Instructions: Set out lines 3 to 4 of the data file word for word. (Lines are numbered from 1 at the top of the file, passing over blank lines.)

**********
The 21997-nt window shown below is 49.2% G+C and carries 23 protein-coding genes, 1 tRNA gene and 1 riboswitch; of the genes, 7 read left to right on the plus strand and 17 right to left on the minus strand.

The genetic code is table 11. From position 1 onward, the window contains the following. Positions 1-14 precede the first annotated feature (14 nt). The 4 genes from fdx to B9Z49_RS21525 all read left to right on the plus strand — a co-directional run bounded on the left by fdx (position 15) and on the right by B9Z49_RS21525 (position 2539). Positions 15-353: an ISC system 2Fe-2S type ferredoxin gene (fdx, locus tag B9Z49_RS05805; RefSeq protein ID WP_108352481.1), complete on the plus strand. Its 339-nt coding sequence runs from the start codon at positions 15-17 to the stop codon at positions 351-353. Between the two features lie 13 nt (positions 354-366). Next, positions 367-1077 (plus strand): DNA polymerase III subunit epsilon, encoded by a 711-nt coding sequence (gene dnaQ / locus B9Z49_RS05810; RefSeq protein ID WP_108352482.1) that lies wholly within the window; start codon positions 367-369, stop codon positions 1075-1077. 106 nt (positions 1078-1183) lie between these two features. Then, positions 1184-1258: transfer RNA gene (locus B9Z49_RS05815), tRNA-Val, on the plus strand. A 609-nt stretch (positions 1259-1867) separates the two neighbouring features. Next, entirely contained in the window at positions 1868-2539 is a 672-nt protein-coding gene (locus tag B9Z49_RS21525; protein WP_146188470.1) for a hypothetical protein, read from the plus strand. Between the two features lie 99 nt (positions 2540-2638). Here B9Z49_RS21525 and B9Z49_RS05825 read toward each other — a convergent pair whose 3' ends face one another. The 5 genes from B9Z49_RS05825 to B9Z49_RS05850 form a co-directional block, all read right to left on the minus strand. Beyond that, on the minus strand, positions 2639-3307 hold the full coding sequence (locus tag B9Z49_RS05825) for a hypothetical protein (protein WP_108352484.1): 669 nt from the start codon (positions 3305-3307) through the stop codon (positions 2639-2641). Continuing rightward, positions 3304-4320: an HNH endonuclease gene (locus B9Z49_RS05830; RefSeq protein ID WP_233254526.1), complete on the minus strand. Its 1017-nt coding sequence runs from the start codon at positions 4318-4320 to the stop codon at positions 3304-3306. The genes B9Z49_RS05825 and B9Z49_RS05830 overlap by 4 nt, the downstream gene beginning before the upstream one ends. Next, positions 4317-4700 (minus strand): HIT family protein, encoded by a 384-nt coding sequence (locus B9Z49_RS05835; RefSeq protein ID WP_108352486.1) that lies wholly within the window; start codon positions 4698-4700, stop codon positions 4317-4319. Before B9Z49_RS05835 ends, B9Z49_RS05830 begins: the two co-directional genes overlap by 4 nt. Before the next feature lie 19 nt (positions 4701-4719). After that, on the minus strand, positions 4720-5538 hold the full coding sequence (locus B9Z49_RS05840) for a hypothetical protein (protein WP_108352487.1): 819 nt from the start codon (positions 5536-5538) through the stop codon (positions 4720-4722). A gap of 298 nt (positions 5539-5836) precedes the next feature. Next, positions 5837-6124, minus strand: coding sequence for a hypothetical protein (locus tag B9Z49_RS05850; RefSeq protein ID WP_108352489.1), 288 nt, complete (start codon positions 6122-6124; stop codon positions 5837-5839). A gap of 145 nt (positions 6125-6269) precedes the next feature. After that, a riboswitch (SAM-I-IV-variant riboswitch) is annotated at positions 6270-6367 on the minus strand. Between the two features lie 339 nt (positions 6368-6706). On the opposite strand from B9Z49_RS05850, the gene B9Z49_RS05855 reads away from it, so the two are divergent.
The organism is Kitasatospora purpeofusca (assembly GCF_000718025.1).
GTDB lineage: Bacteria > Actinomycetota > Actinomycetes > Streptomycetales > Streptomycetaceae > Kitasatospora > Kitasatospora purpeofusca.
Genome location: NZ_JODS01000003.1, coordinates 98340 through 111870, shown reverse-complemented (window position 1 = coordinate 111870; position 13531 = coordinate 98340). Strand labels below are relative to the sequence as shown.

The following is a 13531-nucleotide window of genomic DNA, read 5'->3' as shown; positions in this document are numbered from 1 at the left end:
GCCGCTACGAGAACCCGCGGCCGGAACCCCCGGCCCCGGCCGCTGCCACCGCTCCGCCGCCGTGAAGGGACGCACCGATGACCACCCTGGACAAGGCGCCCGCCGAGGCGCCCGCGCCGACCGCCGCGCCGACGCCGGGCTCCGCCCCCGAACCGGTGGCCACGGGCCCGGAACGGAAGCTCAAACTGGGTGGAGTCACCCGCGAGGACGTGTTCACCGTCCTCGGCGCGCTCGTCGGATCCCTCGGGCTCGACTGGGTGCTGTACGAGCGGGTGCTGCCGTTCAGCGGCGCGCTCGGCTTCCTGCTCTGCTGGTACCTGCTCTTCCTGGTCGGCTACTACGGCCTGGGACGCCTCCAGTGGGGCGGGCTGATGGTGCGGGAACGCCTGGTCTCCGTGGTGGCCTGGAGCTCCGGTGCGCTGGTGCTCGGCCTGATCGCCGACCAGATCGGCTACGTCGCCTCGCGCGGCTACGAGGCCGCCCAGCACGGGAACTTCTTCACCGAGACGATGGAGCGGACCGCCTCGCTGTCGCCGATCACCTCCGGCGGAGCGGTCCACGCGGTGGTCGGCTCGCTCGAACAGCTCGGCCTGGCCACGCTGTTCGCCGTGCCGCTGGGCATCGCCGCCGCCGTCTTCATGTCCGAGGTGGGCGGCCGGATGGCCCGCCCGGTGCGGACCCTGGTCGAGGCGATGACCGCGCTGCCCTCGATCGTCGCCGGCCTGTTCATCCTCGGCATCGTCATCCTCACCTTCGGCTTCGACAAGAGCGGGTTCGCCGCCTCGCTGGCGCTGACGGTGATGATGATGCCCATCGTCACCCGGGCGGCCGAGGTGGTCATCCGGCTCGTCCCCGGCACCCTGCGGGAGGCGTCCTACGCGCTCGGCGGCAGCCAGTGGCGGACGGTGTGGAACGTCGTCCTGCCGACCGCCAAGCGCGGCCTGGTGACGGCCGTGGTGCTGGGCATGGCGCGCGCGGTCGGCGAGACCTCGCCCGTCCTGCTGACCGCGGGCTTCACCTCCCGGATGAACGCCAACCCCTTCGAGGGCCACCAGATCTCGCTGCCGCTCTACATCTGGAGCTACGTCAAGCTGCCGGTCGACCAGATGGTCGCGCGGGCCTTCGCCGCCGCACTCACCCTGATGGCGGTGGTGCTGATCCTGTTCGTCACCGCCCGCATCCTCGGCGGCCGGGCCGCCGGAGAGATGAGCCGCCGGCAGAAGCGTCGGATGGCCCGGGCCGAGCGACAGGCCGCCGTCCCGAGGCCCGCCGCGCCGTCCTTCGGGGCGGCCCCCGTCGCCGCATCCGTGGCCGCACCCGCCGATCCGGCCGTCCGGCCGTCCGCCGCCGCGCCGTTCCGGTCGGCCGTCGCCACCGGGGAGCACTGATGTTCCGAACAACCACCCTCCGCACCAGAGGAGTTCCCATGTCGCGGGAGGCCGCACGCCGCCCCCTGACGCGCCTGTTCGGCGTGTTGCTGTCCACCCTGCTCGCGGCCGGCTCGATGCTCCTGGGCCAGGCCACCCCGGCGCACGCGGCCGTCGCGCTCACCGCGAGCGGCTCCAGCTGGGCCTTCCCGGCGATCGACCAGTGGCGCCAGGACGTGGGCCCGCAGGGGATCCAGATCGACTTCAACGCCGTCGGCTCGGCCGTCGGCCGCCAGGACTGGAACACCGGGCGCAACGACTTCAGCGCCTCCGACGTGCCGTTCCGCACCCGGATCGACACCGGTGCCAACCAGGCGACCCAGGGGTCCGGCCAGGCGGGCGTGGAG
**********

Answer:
The organism is Kitasatospora purpeofusca (assembly GCF_000718025.1).
GTDB lineage: Bacteria > Actinomycetota > Actinomycetes > Streptomycetales > Streptomycetaceae > Kitasatospora > Kitasatospora purpeofusca.